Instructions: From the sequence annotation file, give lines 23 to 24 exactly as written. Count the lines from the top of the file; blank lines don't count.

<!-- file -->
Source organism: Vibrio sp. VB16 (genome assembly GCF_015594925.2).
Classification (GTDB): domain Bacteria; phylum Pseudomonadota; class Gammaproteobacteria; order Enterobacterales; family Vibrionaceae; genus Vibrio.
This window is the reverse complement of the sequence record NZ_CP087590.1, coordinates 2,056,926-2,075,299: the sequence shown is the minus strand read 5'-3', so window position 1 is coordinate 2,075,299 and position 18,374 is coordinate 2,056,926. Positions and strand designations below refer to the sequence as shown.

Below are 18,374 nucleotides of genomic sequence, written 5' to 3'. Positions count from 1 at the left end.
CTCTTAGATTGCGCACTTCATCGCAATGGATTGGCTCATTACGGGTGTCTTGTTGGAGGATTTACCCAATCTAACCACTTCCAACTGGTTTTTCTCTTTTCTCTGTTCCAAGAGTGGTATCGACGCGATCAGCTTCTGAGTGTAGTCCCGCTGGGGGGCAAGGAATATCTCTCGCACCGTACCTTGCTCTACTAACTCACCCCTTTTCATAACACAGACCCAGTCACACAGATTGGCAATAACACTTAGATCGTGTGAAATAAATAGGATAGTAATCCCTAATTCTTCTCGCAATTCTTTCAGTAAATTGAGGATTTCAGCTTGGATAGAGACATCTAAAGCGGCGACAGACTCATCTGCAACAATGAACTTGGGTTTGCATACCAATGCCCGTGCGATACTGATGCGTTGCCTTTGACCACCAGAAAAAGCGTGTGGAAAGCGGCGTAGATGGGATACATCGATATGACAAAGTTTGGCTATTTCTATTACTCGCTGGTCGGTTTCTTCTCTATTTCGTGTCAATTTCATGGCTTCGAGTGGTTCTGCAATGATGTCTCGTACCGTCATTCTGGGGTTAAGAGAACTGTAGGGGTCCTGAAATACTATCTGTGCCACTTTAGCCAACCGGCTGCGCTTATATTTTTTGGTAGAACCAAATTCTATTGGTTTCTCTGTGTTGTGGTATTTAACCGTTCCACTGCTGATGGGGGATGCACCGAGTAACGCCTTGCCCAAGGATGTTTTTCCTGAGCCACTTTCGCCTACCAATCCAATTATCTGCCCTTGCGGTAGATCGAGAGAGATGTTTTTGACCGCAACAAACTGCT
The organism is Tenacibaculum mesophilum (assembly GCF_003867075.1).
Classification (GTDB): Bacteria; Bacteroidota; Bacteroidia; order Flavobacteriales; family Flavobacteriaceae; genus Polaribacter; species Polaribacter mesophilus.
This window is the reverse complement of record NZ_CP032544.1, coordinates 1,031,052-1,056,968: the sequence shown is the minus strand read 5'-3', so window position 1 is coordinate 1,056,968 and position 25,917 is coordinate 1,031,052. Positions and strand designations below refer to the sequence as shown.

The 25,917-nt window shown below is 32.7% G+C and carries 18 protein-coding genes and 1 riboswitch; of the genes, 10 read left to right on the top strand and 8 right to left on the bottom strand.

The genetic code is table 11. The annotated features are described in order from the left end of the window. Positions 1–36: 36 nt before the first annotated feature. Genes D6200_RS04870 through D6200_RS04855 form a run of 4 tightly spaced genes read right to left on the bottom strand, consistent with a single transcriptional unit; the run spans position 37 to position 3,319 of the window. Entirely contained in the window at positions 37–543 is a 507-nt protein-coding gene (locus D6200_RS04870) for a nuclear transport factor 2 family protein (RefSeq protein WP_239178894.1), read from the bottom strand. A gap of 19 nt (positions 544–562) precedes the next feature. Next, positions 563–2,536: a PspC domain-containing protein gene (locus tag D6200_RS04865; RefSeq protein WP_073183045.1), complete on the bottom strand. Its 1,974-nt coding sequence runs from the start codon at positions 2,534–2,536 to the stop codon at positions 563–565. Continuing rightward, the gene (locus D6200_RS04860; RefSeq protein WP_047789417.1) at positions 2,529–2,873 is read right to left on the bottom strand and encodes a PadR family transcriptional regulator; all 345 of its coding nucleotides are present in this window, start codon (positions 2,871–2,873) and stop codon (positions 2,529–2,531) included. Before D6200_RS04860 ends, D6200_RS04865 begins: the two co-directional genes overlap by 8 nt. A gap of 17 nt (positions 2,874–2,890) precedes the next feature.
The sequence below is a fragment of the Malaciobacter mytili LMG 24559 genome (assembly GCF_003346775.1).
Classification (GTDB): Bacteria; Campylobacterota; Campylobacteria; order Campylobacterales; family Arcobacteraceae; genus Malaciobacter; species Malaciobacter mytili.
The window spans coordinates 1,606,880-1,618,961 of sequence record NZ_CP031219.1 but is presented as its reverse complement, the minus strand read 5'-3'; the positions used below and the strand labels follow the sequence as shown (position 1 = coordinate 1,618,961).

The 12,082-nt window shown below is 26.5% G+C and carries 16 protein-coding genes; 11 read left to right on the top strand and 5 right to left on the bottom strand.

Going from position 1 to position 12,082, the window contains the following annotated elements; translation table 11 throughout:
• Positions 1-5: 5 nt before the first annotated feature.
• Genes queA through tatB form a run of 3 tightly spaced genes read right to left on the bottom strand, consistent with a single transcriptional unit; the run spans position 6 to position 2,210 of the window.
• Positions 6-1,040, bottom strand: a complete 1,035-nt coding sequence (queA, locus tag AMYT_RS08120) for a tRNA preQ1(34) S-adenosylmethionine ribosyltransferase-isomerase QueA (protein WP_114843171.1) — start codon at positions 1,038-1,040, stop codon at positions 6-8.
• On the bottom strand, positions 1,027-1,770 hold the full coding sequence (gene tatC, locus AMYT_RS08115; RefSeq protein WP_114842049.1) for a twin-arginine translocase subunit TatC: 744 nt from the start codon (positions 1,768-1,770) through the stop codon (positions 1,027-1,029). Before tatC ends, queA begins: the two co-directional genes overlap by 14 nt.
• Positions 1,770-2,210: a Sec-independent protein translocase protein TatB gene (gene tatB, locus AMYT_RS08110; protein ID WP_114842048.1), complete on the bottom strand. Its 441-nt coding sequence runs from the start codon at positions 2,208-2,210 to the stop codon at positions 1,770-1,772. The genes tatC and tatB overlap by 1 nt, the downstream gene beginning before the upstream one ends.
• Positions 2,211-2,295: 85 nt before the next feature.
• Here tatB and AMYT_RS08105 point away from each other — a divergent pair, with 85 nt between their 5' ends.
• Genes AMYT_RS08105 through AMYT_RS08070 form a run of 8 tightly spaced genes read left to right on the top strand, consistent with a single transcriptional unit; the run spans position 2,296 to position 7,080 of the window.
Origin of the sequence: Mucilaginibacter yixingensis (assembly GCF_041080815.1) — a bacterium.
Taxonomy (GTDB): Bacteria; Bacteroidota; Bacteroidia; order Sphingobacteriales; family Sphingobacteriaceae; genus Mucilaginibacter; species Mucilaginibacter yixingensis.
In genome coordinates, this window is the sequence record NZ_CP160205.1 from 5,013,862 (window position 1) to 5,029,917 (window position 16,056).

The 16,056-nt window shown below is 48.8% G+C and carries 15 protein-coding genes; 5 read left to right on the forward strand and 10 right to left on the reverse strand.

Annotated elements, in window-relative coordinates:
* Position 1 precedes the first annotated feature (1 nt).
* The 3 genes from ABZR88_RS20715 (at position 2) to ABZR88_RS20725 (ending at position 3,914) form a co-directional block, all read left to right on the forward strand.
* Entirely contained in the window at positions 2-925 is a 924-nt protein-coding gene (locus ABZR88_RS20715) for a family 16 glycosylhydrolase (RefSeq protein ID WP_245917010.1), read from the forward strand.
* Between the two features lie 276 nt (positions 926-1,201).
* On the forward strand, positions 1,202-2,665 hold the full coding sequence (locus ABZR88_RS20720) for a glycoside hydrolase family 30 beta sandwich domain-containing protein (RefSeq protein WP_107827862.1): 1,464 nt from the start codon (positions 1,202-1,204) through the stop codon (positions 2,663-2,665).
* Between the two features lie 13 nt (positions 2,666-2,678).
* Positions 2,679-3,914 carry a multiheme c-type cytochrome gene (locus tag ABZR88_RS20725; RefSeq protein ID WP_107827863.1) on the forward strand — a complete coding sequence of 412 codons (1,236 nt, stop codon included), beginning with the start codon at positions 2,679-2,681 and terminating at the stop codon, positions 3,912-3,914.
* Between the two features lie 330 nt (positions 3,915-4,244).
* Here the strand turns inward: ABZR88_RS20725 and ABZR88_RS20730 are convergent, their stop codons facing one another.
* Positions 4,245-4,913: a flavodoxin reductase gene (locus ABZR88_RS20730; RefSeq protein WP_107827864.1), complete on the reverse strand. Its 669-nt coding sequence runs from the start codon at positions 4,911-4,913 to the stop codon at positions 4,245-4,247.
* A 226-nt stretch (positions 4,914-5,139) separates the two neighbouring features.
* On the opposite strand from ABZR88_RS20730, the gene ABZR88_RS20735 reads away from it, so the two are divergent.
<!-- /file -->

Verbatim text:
• Genes AMYT_RS08105 through AMYT_RS08070 form a run of 8 tightly spaced genes read left to right on the top strand, consistent with a single transcriptional unit; the run spans position 2,296 to position 7,080 of the window.
Origin of the sequence: Mucilaginibacter yixingensis (assembly GCF_041080815.1) — a bacterium.